• Arthur Davis June 6, 2024

      True, but the quality and long-term vision of those solutions matter too.

      • Sophia June 6, 2024

        Indeed, but sometimes we need to compromise for the greater good.

  6. FrequentFlyer June 6, 2024

    As long as safety isn’t compromised, I don’t mind who is piloting. Efficiency should be the main criterion.

  7. Lidia M. June 6, 2024

    The Thai Pilots Association is simply protecting their interests. This is about more than just jobs; it’s about national pride.

  8. Jack Wilson June 6, 2024

    There’s no easy answer here. The aviation sector worldwide is in shambles. Let’s give some credit to those trying to find solutions.

  9. Olivia June 6, 2024

    What’s the point of having skilled Thai pilots if there are no planes for them to fly? Bringing in foreign pilots could jump-start the fleet expansion.

    • Ian Clarke June 6, 2024

      Why can’t airlines train the pilots they already have? Seems inefficient to hire foreign pilots when local ones are available.

      • Olivia June 6, 2024

        Training takes time, which we don’t have. Foreign pilots are a necessary interim measure.

  10. Rodrigo June 6, 2024

    If you look at other industries, including foreign workers has often led to positive outcomes. Why should aviation be any different?

  11. Liam Harris June 6, 2024

    Is the real problem a lack of pilots or a lack of investment in local talent? Seems like a mismanagement issue to me.

  12. Georgia Blume June 6, 2024

    The government needs to take a more holistic approach. Look at how other countries are handling this issue.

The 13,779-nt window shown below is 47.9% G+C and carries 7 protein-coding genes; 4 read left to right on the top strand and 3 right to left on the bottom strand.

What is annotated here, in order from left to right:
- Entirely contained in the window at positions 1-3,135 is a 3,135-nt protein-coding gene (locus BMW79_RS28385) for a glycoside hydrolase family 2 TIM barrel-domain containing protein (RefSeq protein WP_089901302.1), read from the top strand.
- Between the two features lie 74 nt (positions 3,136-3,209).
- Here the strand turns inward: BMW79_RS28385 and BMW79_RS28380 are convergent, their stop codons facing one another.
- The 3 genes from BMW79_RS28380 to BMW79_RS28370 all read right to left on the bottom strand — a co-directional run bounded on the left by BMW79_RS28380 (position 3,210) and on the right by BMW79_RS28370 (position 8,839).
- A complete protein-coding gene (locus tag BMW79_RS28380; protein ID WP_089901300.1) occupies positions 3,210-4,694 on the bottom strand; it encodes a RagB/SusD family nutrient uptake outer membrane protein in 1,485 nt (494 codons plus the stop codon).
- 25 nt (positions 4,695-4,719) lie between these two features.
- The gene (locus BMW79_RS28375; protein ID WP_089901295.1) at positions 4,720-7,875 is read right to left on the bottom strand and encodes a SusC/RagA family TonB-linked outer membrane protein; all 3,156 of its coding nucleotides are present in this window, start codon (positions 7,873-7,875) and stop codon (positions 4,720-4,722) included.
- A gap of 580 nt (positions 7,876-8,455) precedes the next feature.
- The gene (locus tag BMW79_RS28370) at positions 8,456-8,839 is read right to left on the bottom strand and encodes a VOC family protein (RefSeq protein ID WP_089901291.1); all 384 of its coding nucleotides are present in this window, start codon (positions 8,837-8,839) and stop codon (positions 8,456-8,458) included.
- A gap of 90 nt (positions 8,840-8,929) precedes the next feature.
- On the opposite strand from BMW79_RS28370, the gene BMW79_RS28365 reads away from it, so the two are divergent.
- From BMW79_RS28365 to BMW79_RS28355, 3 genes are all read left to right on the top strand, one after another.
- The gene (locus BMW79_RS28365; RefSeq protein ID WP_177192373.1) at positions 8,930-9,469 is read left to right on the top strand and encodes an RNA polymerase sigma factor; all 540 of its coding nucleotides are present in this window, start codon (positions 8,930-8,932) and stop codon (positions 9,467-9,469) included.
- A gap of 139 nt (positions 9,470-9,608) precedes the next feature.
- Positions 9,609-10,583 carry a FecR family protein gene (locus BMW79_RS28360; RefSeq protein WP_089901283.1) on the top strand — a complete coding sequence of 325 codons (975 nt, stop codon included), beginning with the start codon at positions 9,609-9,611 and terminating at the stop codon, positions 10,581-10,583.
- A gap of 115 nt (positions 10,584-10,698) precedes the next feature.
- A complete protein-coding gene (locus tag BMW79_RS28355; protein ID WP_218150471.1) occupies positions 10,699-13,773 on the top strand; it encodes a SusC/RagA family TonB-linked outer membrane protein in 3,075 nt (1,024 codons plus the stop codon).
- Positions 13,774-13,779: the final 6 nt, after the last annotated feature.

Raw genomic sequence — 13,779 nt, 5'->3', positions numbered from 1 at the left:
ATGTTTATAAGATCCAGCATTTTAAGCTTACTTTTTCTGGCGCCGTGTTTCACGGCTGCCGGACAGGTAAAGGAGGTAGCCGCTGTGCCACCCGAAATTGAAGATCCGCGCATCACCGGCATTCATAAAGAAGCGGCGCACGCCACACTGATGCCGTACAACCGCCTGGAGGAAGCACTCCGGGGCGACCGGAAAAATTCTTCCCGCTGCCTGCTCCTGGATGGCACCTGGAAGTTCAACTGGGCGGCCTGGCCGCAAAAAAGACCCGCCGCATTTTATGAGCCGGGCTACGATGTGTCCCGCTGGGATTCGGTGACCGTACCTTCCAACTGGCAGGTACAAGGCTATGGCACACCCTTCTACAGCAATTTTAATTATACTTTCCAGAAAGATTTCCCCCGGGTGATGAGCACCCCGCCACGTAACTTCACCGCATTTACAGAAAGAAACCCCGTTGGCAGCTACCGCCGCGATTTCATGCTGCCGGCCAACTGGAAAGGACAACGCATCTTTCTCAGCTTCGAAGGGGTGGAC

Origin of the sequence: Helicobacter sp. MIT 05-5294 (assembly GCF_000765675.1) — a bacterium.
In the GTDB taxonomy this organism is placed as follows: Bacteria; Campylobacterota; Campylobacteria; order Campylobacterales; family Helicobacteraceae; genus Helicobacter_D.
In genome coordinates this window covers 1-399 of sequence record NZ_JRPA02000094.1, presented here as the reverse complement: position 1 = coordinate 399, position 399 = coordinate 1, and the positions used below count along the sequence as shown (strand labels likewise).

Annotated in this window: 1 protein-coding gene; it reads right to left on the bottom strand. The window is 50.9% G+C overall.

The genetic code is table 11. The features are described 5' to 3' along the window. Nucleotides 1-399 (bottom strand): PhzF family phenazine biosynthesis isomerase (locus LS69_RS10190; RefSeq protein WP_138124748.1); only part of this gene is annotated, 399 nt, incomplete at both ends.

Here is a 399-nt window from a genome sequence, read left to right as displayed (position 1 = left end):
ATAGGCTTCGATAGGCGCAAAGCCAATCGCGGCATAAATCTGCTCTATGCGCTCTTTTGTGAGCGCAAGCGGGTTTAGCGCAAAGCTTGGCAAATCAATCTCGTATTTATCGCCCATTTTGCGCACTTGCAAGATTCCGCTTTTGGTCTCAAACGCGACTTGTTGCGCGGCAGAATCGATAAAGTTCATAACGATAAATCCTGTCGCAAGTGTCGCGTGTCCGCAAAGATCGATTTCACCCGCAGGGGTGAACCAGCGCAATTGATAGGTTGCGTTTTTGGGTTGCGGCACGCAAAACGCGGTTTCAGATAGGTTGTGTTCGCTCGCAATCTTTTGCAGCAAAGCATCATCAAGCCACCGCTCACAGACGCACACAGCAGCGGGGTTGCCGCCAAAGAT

• Chris Y. June 6, 2024

      Comparing with other countries might not be entirely fair, every country has its unique challenges and resources.

      • Georgia Blume June 6, 2024

        Fair point, but we can still learn from their strategies and implement what works best for us.

  13. Sophia W. June 6, 2024

    How do we make sure that foreign pilots meet our safety standards? That’s an issue no one seems to be talking about.

    • Max June 6, 2024

      I assume there would be stringent vetting processes, but your point is valid. Safety should be the priority.

    • NotThaiPilot June 8, 2024

      I wouldnt worry much about that – highly corrupted and mostly incompetent CAAT has never cared much about safety and thai aviation sector has no stellar safety reputation either. Foreign pilots coming in from countries with reputable aviation culture can only make things better.

  14. Stephen Green June 6, 2024

    Opening up to foreign pilots might restore some balance to the market. We need to think globally.

    • Alfie June 6, 2024

      A global mindset is great, but what happens when our local industries are thrown under the bus?

  15. Scarlett Smith June 6, 2024

    We need innovation in how we handle this crisis. Why not subsidize pilot training programs just like how we did before the pandemic?

    • Harry June 6, 2024

      Subsidizing would be great, but where’s the funding going to come from? The economy is already strained.